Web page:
My opinion on global warming has nothing to do with rationality. Just a theory of mine that scientists etc overstate things completely. Thus, my opinion is itself irrational.

          I accept CO2 has increased and it would make sense that the increase has been a result of greenhouse gases. I utterly and completely do not believe that those greenhouse gases cause global warming. I also believe that global warming predictions have been overstated and that any increase in the warming of the globe is due to natural events. I do not read up on the science. I do not have an informed view. Yes I’m aware that makes me sound like a dickhead. But I just can’t believe in global warming.

          • lprent 9.1.2.1.1

            Ummm yes a little physics knowledge is required. However there is an easier alternative. Read up on Venus and its atmosphere. It is closer to the sun and therefore get a higher energy flux, but has a substantially greater albedo. However on the runaway greenhouse effect is what caused the 460C ground temperatures.

    • Chris G 9.2

      See this cracks me up. What I think deniers dont quite grasp is a) the purpose of science and b) that there is a Shit load of science out there on climate change. These scientists aren’t going out there and all making shit up (No they’re not doing it as some vast socialist conspiracy to take over the world either) These people practice the scientific method – its also their job.

      Science(if we take the definition by Arthur Strahler) could be described as: “the aquisition of reliable but not infallible knowledge of the real world, including explanations of phenomena”

      Adding to that: “Science gathers, processes, classifies, analyzes and stores information on anything and everything observable in the universe” For something to be a subject of scientific inquiry it must be measurable in one way or another. Science is, therefore, empirical in that it relies on observation and experience.

      Lee JA (1999) The Scientific Endeavor: A Primer on Scientific Principles and Practice

      Basically, science is a means of ascertaining as close as we can the truth. Now I’ll admit this sounds all high and mighty, but its the reality, we rely on said science for all sorts of shit we take for granted (Medicine, Food, Production machinery, that the highest building in the world Can be built, that we live on a rock some million light years from the Sun etc etc)Somehow I dont know if this is truly appreciated.

      Also – GO AND LOOK at scientific papers. I went and searched on Science magazine (admittedly via the vic uni network so I may have had easier access) but if you search anthropogenic climate change, words to that effect, you will find a huge wealth of papers over the last 20 years that are all basically evidence of scientists testing and researching to work out whats going on with climate…. And thats just on arguably the most prominent scientific journal in the world. But thats how we gain knowledge and how we’ve done it for a long time. Gaining a consensus with a scientific backing (Not on some emotive ramble by wishart or others) to try and work out what is true.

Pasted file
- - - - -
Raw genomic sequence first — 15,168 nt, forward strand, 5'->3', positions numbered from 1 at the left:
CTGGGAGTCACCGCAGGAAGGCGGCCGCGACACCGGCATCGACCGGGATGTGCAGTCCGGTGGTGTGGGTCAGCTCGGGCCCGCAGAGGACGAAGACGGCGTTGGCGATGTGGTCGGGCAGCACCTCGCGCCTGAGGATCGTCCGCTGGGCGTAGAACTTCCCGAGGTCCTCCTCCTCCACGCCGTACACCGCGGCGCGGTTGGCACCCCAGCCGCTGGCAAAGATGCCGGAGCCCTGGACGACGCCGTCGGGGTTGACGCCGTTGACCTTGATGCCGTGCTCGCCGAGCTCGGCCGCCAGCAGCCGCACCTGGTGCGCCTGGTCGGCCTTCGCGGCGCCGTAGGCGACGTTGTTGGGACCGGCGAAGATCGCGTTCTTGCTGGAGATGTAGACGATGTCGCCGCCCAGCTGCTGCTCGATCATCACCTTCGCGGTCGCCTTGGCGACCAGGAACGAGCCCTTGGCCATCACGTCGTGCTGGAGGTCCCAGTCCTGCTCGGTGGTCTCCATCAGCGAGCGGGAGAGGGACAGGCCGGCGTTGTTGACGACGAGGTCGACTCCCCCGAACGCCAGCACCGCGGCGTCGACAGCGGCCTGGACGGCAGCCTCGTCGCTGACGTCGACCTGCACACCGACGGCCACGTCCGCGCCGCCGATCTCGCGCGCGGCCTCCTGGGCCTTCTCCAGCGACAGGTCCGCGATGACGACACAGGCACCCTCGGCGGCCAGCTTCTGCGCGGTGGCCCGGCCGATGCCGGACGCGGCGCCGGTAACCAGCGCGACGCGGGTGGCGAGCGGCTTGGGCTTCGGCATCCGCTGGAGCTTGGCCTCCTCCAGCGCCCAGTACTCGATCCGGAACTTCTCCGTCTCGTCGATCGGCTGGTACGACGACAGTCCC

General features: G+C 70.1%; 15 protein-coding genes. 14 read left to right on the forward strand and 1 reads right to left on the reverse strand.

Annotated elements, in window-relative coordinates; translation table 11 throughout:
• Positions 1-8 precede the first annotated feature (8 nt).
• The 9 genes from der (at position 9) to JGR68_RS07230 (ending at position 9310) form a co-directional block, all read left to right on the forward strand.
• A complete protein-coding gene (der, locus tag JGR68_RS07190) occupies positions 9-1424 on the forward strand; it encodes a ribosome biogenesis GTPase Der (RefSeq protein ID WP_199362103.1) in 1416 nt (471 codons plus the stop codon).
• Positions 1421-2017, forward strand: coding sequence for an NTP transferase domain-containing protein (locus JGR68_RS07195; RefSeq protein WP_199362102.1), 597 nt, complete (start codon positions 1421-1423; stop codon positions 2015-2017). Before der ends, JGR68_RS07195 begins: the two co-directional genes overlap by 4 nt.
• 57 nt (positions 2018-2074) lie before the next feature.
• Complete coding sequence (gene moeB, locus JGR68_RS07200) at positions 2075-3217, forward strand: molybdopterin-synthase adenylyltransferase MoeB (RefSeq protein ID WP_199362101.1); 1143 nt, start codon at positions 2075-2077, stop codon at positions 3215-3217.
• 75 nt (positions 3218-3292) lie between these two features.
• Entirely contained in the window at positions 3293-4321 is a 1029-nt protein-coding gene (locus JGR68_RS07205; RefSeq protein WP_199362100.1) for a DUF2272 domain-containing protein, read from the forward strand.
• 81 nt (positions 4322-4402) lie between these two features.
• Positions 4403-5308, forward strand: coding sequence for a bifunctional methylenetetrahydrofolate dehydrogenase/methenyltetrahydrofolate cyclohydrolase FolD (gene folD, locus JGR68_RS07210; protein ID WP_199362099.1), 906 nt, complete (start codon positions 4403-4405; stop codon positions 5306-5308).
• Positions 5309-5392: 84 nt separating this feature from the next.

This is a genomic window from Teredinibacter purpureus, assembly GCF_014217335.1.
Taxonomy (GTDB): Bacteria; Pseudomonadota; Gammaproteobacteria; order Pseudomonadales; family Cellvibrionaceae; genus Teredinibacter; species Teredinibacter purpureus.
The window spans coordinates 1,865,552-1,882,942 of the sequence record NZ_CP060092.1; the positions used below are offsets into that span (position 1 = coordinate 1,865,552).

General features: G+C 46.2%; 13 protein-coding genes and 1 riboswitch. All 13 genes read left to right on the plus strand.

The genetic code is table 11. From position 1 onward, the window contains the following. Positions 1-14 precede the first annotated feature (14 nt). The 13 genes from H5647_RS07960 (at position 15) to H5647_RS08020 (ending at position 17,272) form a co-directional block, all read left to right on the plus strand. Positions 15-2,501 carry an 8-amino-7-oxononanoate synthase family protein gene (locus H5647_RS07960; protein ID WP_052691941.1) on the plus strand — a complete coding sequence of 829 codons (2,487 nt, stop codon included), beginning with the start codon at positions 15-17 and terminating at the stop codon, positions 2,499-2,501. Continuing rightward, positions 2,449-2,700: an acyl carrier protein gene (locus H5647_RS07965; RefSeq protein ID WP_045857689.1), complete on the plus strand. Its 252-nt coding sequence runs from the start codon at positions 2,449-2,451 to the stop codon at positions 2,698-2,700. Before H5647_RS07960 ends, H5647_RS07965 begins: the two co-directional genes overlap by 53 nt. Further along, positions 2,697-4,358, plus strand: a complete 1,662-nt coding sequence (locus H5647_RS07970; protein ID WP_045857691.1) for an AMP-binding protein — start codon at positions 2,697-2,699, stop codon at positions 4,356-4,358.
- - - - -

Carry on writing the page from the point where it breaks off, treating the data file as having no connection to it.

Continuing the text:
What I’d suggest is Not the best thing to look at is Ian Wishart one man, speculating about what he thinks is going on. Or gingercrush saying its absolute bullshit.

      Fuck, if we went by that way of gaining knowledge.. I could just say that gravity is bullshit. I could go on and on about this but its actually a bit tedious.

      disclaimer: Fuck spell checking or checking for grammar, if theres problems just read it like it should read.

      • robk 9.2.1

        Have you read Wishart’s book? No, you haven’t. Just about every point has references to scientific papers. You might choose to dismiss these papers, but they are published none the less. NOT just “one man speculating” You too are just heating up the globe!

        • lprent 9.2.1.1

          rob – back again – how *surprising*.

          I haven’t and have no intention of doing so. I read the last rant from Wishart, a lot of it was totally unfounded speculation about some of my friends. Quite simply Wishart lies comprehensively.

          Gareth who has read aircon (and lived to regret it), and who knows the whole topic area well, wrote a pretty effective review which was largely concentrated on Wisharts clear inability to understand what he was reading.

          Hopefully if anyone does get unfortunate enough to read Wisharts rant, they will also find the review to give them some context. Perhaps you should have a look at the review. It might help your education.

  10. Whacky Lefty 10

    Most of the literature I’ve been reading holds a conservative 5m in 100yrs. This doesn’t account any massive changes in global systems strongly indicated by the changes in ice shelves, just tracking the current trends.

    Anywhere east of Cathedral Square in Christchurch will be beach front property or house boats.

  11. Stephen 11

    Most of the literature I’ve been reading holds a conservative 5m in 100yrs. This doesn’t account any massive changes in global systems strongly indicated by the changes in ice shelves, just tracking the current trends.

    I’d be interested in a ref there, i was under the impression these gigantic ‘metre’ rises were guesses based on the assumption of some rate of melting of Greenland and Antarctica – something not taken into account in the last IPCC report.

    • lprent 11.1

      Try hot-topic or real climate as a start points. Neither are extremists.